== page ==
Photo: Labeled for reuse
I awaken this morning to temperatures of 28 degrees Fahrenheit, open the back door and breathe in the purity of crisp, fresh air. Hoar frost designs sparkle on the deck and the vegetable garden sags—leaves like tears hang from the tomato and cucumber plants, light splashes of color awash on our maple and ash trees. The glory of the cerulean sky sings joy. Reality intervenes.
blood-red leaves appear
fall gently on the pavement
Today, I’m hosting Haibun Monday at dVerse Poets. The prompt is Shimo No Koe–Voice of First Frost. Please join in. The prompt is open all week.
Of Autumn Nights
I dream of emptiness, of cinnamon,
and darkest nights infused with spice.
I wait in stillness for the rain to come.
Long before dawn, such sensuous aroma,
an open door, desiring you should come
taste bliss, taste love and cinnamon.
Such spice. Such sweetly aromatic. Come.
I have a brief break in a couple of busy months–remodeling, house guests and next Wednesday, my husband’s second back surgery–so I thought I would drop in for dVerse Quadrille this week and, next Monday, I will host Haibun for Kanzen Sakura who is dealing with an enforced break from blogging.
Some of you may recognize parts of this poem which I have adapted for a change of season and for the quadrille, in which we write a poem of exactly 44 words, which must include the word spice or a variation thereof. Please join us.
My online presence will be a bit scarce for a while. Preparing for wonderful visitors and more…I will check in as I have time, write to prompts, if I’m able, but won’t post them since I will not have time to do much visiting and commenting. I’ll be back as soon as possible.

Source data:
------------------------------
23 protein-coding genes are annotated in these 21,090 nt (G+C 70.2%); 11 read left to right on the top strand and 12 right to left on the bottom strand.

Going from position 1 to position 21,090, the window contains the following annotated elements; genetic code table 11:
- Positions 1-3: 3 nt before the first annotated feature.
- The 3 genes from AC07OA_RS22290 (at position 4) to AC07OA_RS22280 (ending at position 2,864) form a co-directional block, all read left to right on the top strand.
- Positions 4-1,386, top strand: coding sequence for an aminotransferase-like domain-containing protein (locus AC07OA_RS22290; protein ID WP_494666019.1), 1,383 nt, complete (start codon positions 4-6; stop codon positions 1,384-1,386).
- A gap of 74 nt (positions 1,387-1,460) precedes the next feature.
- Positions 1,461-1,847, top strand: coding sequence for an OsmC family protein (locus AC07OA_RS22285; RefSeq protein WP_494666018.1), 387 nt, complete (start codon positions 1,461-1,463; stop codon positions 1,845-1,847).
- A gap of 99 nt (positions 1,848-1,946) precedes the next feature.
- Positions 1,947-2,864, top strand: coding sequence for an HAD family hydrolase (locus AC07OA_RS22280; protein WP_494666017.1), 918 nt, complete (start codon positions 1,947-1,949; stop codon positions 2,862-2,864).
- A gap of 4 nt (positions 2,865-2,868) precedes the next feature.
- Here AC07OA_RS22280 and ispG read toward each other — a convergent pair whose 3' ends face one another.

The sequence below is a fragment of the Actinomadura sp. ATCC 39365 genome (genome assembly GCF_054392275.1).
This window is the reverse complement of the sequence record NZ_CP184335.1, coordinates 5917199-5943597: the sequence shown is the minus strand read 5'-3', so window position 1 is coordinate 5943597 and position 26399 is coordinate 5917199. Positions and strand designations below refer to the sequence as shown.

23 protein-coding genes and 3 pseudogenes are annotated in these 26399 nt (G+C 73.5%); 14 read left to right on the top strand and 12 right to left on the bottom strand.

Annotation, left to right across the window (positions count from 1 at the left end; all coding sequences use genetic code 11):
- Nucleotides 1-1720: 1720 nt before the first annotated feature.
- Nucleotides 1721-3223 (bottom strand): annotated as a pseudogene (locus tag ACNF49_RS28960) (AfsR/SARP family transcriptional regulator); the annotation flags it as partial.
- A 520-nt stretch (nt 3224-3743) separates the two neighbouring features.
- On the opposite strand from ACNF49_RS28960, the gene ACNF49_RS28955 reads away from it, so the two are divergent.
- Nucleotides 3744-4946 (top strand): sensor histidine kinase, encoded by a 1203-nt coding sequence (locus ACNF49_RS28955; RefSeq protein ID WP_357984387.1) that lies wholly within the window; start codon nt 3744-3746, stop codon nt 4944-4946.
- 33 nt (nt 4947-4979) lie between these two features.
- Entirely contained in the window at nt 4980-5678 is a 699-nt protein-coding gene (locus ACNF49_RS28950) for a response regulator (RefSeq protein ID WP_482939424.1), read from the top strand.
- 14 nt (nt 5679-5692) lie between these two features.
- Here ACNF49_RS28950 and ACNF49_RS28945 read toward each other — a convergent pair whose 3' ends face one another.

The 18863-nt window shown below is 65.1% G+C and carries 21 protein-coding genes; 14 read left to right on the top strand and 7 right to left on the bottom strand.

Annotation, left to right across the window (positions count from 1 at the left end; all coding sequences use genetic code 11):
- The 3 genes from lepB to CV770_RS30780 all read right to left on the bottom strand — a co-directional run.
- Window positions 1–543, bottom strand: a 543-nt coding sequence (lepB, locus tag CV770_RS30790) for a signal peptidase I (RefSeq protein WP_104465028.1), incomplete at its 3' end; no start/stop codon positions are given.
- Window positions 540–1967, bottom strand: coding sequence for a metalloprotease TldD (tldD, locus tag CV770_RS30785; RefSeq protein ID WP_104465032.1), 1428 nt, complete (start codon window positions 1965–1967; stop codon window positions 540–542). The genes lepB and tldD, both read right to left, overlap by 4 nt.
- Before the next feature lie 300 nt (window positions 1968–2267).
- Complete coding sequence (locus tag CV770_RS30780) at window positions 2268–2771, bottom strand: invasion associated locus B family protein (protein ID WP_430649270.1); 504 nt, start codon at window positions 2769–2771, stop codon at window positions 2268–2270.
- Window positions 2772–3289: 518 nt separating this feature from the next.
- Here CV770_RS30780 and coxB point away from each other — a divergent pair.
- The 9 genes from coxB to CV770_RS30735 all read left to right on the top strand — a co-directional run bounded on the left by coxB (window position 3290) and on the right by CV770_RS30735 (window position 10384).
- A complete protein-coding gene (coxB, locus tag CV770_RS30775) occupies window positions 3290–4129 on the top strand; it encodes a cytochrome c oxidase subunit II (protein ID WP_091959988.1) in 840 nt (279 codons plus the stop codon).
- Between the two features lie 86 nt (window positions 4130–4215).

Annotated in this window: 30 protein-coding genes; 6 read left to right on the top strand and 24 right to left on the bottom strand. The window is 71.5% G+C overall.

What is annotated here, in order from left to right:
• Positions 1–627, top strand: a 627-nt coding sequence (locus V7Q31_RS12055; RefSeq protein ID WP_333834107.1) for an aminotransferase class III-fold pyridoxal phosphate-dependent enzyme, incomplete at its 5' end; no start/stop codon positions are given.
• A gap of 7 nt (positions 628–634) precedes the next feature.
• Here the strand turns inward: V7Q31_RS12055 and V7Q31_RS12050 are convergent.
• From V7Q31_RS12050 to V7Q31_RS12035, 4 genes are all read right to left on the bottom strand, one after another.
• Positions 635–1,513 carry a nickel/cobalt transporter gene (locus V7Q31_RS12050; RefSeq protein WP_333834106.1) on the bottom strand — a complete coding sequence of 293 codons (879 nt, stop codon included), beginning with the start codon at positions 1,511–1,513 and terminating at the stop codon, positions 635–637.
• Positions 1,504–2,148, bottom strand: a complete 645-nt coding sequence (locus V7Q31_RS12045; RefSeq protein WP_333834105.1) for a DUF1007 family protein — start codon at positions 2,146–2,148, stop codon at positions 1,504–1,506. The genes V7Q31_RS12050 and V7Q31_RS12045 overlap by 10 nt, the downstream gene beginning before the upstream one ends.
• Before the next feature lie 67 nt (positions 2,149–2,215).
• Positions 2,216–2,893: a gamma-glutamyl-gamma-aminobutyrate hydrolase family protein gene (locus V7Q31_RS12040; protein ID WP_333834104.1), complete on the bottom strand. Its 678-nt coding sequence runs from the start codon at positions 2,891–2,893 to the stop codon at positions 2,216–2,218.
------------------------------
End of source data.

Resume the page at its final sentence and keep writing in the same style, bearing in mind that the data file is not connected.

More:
Late, perhaps, for Kim’s prompt at dVerse Poetics: SHOES (or lack thereof). Within a few minutes of each other I read an article about Harvey that mentioned so many fleeing flood waters were without shoes, and then an ad that became the title of this poem.
shoe markdowns you don’t want to miss
she had no money
she had no shoes
the sign in the washed-
out store mocked her
mocked them all
she held her baby closer
huddled on the flatboat
riding flood waters
into an unknown future
more than she could say
Image: Fox News
Photo: Victoria Slotto
We stand on our deck, face north,
watch Sun rise in the east,
casting shadows on the west
flank of our garden.
This early we don’t need shade,
but shadows from our trees,
ash, maple and cherry,
practice for evening hours
when we shall yearn for shelter.
Before he sets, Sun flings
his fiery rays toward us.
Tomatoes bask in warmth,
begin to form fruit around
their fragile yellow blossoms.
Magenta lobes of the eggplant
dangle like pendulous breasts.
For our part, we unwind. Sun,
breaks through leafy branches,
casts rays through sweating glasses
of tawny chardonnay or ruddy merlot.
In the embracing shade of her boughs
I turn toward you. We watch as
Sun sighs, pulls a blanket of clouds
around his shoulders and hurls
himself over the horizon.
Photo: Victoria Slotto
Please join us at dVerse Poetics, where Lillian has us considering SHADE. And don’t forget the Haibun prompt, WABI-SABI, is open all week.
Photo: Victoria Slotto
Ash Tree, Barren
The ash tree that we planted, probably twenty years past, flourished until a few years ago. She not only offered the loveliness of her leaf-laden branches, she protected us from late afternoon sun and winds that howl from the west through Sierra Nevada’s Donner Pass. In autumn, she sheds dazzling gilt foliage and in spring an eruption of lime green buds poke out of her apparently dead branches.
A couple of years ago, after five years of severe drought, many of the branches failed to show growth. The dire shortage of rain, coupled with water restrictions, took their toll. This year, we had dead limbs removed and our tree is spouting out limbs from the places you would least expect.
harsh summers take toll
water, source of leaf-life, fails
on dead branch finch sings
This week I’m hosting dVerse Haibun Monday. The theme is Wabi-Sabi: the Japanese concept of imperfect beauty. To learn more please head over to dVerse, read the prompt and links offered, and add a poem of your own. Have a blessed week. The link will be open till Saturday.
Photo: Jim Kennedy via Flickr
This week I am hosting the Quadrille Prompt at dVerse Poets. I am asking for a poem of exactly 44 words, not including the Title, that includes the word FEAR. Remember, the prompt is open all week, so, hopefully, you will join us.
Frissons of fear ripple through shadowy woods,
tiny creatures scurry,
huddle ‘neath rocks and shrubs.
Full moon breaks through scattered clouds,
outlines the silhouette of dying
in pewter skies.
I remember the spill of blood in snow—
crimson drops. Mournful